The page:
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Bicycle Bill

Disagree. Most people who are apt to grab a can of WD-40 for their bike chain are the same people who, 30 years ago, would have grabbed a can of 3-in-1 oil and hosed down their chain with that stuff.

More than likely, the chains that are generally found on bikes owned by these people are already coated with a crusted, dried-up mixture of oil, grease, road grit, dirt, crud, and God-only-knows what else. If anything, hitting a chain like that with WD-40 will cause all that crap to liquify (somewhat), and then when they back-pedal the chain through a rag it will at least help remove some of that garbage. It will also penetrate into the rollers and internal parts of the chain and temporarily rejuvenate the dried lubricant to be found there.

So I contend that, for the average real-world rider out there, there is still a small benefit to using WD-40.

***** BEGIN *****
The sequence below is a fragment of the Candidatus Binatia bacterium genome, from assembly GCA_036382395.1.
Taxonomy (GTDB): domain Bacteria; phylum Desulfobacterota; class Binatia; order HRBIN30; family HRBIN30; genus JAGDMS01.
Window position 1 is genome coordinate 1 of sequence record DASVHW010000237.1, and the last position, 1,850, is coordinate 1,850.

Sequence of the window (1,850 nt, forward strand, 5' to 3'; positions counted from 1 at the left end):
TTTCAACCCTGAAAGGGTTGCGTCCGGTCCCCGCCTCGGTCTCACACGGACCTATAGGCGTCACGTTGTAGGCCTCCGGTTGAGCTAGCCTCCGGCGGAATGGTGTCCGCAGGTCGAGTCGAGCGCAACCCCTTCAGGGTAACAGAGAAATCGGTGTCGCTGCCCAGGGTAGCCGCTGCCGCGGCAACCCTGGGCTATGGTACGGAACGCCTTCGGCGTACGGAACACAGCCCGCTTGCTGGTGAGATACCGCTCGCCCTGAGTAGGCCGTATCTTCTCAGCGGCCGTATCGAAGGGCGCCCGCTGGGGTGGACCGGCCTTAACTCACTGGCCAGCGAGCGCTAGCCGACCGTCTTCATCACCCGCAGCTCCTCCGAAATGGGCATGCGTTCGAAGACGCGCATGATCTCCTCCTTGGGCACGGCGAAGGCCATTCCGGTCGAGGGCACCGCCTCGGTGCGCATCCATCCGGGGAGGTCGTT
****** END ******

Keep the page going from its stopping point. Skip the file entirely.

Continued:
Ohio Steve

I agree with both of you. I was taught by a professional bicycle mechanic this summer to spray WD-40 directly onto a chain if you intend to thoroughly clean a filthy chain and take it back to "square one". Once cleaned and wiped down, relubricate the chain with a proper chain lube. From this point forward, spray WD-40 onto a rag and occasionally wipe the outside of the chain before the grime has a chance to get into the rollers. This practice will extend the life of the chain lubricant and the chain.


I've heard this for decades (that WD-40 is bad for your chain) but has anyone ever actually confirmed this with some tests? Actually, I read somewhere about someone who did, and he found that WD-40 worked better than anything else, but only for a short time -- and then it was very, very bad. So there, I answered my own question. By the way, the tester concluded that ordinary 3-n-1 oil had the best balance between slipperiness and longevity.

I'd still like to see more tests done, since this fellow did all his tests on some sort of indoor chain testing apparatus that could measure resistance, rather than on a bike. Plus I don't remember where I read it in the first place.


Everyone loves to bash WD-40 as a chain lube for bicycles, but honestly I hardly ever maintain my chains after years of regular lubricating because I found that it doesn't make that much difference in longevity. It's at least not enough to encourage me to put the effort into routing lubrication.